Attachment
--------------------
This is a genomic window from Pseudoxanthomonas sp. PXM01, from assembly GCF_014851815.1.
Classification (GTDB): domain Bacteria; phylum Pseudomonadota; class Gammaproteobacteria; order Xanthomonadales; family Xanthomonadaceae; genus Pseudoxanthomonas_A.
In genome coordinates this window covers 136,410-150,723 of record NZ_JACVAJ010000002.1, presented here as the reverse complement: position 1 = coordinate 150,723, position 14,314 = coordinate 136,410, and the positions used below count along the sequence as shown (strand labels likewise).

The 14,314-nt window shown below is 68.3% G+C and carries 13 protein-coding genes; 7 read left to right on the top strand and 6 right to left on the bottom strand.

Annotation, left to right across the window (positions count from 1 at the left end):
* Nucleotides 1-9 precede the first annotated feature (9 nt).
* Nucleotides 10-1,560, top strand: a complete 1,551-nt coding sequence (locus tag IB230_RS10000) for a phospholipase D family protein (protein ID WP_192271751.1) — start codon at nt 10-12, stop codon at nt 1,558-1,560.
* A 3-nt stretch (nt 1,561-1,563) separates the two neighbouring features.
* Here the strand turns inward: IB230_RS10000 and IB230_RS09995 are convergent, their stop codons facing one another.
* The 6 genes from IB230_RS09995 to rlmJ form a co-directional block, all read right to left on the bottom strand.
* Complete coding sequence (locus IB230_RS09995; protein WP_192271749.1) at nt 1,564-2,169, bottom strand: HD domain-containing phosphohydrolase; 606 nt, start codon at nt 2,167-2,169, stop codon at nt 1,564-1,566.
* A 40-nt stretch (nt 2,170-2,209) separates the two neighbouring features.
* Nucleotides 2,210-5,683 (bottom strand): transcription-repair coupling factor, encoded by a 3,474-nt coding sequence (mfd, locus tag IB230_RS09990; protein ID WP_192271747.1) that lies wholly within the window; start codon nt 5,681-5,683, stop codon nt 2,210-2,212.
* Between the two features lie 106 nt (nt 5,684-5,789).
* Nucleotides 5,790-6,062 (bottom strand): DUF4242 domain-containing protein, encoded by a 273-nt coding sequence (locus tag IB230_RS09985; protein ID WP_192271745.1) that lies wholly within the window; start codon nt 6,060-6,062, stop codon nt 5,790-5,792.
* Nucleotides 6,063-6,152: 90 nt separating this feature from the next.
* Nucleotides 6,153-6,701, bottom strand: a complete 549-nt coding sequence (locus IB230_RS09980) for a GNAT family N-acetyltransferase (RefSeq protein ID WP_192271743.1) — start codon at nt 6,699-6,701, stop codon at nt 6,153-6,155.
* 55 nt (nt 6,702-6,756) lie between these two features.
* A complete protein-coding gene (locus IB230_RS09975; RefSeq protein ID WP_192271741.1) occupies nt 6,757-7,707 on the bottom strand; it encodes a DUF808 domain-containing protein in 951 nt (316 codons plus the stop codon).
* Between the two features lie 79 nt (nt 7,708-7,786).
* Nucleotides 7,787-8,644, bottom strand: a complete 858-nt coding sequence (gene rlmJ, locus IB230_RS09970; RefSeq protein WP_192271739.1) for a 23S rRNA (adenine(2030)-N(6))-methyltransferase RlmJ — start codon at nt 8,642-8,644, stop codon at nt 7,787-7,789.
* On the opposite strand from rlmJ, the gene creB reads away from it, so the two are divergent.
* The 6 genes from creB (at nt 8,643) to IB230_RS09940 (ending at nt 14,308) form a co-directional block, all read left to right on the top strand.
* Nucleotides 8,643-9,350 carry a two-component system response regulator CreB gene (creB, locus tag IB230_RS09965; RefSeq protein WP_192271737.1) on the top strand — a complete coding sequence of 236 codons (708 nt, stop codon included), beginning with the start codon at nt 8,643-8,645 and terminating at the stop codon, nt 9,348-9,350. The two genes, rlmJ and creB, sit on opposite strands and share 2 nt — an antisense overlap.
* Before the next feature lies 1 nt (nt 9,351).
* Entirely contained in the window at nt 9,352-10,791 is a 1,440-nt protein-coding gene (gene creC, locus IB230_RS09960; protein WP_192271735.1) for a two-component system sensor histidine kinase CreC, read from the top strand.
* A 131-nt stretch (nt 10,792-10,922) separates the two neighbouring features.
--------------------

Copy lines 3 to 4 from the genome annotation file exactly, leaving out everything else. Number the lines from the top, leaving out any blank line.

In genome coordinates this window covers 136,410-150,723 of record NZ_JACVAJ010000002.1, presented here as the reverse complement: position 1 = coordinate 150,723, position 14,314 = coordinate 136,410, and the positions used below count along the sequence as shown (strand labels likewise).

The 14,314-nt window shown below is 68.3% G+C and carries 13 protein-coding genes; 7 read left to right on the top strand and 6 right to left on the bottom strand.